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Leighton Buzzard Observer & Linslade Gazette
Tuesday, 1st June 1875

Brief background

Article published in the local newspaper. The article covers events at the exhibition over the past week. Note: any text enclosed in square bracket are comments by the transcriber relating to possible typos or errors in the original text.

The Article


The Working Men's Exhibition continues to be a great source of attraction. During the past week strangers have daily been seen wending their way from the railway station, and from the direction of all the surrounding towns and villages, through our chief thoroughfares to the Corn Exchange. The number of visitors who have been admitted during the week is 5,581. Many of these have been young people and children from schools, but, considering that it is the third week of the existence of the Exhibition, the number of patrons generally has come up quite as well as might have been expected. On the evening of each day the season ticket holders have swelled the assemblies, and there has been plenty of amusement, instruction, and recreation for the visitors during the past six evenings. On Monday a pianoforte recital was given by Mr. T. J. Price, M.C.O.; a similar entertainment was given on Tuesday by Mrs. Hamilton, at the conclusion of which Professor Proskauer once more introduced his sleight-of-hand performances, in the presence of a large and highly amused audience. On Wednesday the principal additional feature was a lecture by E. A. Davidson, Esq., on "Ornamental Art: its History and Application," illustrated by sketchings in coloured chalk and drawings on the blackboard. The Norman, Saxon, and Gothic styles of architecture were chiefly dealt with, and the ornamentation of windows, &c., in the different styles of building. On Thursday the Misses Wagstaff played, in brilliant style, a good selection of music on the pianoforte, to the great gratification of a goodly company. A lecture on "The Koran" was delivered on Friday evening, by W. R. Cooper, Esq., London, and Mr. Price played some capital pianoforte music. On Saturday evening some vocal and instrumental music was given by the Leighton Instrumental Society, in their usual talented style. Prior to the appearance of the Band, however, a young gentleman named James, of London, son of Mr. James, corn dealer, of Linslade, immensely distinguished himself as a vocalist. So delighted were the audience with his songs that his presence could not be dispensed with until he had been thrice tried. His last song, "The Village Blacksmith," was most artistically and pathetically sung, and loudly applauded.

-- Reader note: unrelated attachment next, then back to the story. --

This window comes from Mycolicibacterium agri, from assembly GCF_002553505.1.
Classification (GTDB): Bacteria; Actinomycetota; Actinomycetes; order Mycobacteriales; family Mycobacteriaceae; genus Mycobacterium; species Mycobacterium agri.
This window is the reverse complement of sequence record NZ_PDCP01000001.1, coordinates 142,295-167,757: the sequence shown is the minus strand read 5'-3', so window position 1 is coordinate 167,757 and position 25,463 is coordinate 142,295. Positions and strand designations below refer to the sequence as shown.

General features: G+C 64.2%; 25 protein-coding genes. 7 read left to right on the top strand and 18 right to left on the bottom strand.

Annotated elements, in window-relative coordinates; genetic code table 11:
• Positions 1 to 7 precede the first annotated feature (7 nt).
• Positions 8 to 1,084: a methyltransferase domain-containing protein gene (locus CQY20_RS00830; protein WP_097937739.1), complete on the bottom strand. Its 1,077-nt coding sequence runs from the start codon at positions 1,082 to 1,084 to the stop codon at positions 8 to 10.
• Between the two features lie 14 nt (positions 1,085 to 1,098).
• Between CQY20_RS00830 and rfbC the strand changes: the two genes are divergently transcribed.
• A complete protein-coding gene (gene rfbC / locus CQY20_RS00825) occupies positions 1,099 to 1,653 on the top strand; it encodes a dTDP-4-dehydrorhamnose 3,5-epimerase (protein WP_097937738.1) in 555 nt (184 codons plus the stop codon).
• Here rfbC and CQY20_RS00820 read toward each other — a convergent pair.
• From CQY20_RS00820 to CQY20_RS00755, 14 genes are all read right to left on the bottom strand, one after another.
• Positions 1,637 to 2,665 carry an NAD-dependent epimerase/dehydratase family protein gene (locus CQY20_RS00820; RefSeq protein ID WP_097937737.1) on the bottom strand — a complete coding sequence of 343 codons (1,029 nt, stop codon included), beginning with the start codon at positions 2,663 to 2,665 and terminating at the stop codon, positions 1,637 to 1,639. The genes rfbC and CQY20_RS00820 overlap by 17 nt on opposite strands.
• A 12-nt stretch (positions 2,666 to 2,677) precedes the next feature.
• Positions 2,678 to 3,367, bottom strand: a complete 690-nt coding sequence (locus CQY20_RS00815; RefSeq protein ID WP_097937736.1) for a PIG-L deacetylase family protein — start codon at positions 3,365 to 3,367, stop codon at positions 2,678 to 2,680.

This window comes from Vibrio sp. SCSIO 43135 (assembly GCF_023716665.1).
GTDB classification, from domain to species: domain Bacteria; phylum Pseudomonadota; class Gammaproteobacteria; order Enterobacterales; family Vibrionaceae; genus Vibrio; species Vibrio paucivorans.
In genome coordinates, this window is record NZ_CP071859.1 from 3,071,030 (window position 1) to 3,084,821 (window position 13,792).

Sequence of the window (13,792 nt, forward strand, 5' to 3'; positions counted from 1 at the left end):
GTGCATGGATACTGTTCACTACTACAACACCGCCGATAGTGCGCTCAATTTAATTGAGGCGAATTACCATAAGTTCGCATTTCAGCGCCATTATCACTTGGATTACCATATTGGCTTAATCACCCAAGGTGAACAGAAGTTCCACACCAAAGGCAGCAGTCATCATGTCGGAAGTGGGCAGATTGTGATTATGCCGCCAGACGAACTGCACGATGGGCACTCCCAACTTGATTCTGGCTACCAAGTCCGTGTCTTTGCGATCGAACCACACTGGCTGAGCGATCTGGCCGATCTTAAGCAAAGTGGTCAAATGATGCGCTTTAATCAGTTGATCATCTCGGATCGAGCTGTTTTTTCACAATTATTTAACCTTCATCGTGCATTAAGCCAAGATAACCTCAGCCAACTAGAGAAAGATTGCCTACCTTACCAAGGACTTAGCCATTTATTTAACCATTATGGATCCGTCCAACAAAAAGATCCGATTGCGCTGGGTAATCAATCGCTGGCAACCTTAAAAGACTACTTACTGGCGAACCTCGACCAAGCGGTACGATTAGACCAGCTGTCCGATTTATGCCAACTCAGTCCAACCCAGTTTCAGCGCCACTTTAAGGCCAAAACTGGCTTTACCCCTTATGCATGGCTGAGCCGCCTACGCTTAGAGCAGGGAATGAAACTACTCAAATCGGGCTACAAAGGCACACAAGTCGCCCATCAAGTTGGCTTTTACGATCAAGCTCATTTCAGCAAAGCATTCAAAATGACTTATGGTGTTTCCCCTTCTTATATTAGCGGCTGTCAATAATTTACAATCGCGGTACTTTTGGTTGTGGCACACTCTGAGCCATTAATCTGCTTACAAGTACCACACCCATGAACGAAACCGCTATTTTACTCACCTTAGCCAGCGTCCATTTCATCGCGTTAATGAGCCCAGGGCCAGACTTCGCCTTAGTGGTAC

The numbers of visitors who have patronised the Exhibition on each day during the past week are as follow:-

Monday ............ 474 ... 390 ... 864
Tuesday ........... 459 ... 974 ... 1433
Wednesday ...... 380 ... 618 ... 998
Thursday .......... 450 ... 495 ... 945
Friday ............... 244 ... 351 ... 595
Saturday .......... 415 ... 331 ... 746
  2422   3159   5581

The above figures include the children of the Soulbury Schools; the Pulford Schools, Leighton; St. Andrew's Girls' School, Leighton; the members of the Woburn Harmonic Society; children of the Eggingtom Sunday School; boys of the British School, Leighton; girls of the British School, Leighton; scholars of the Friends' School, Sibford, Banbury; about 100 servants on the Mentmore and Crafton Estates; children of the Lake Street Baptist Sunday Schools, Leighton; the Wing Wesleyan Sunday School, the Toddington National Schools, and Linslade Board Schools, also the men employed by Mr. Wilkerson on the Coprolite Works in the neighbourhood, &c. On Tuesday a large number of visitors went to Mentmore and on Friday the Mansion was invaded by no less than about 500 persons, including a second batch of sixty members of the Working Men's Institute, conducted by Mr. W. Abraham, secretary to the Institute. The prize certificates are to be distributed on Wednesday (to-morrow), Colonel Gilpin, M.P., presiding over the ceremony, and after that day arrangements have been made for admitting the public at a lower rate of payment. To-morrow (Wednesday), Friday, the 4th, and Wednesday, the 9th, will be the only three remaining shilling days. On all other days the charge for admission will be sixpence only, thus bringing a visit to the Exhibition within the means of all classes. On Wednesday, June 9th, the Exhibition will be finally closed. To those who have not yet made a tour through the Corn Exchange buildings we would advise a speedy inspection, as there will doubtless be a great rush upon the place when its varied, valuable, mechanical, artistic, and wonderful contents are offered to the public view at a lower rate of entrance fee.

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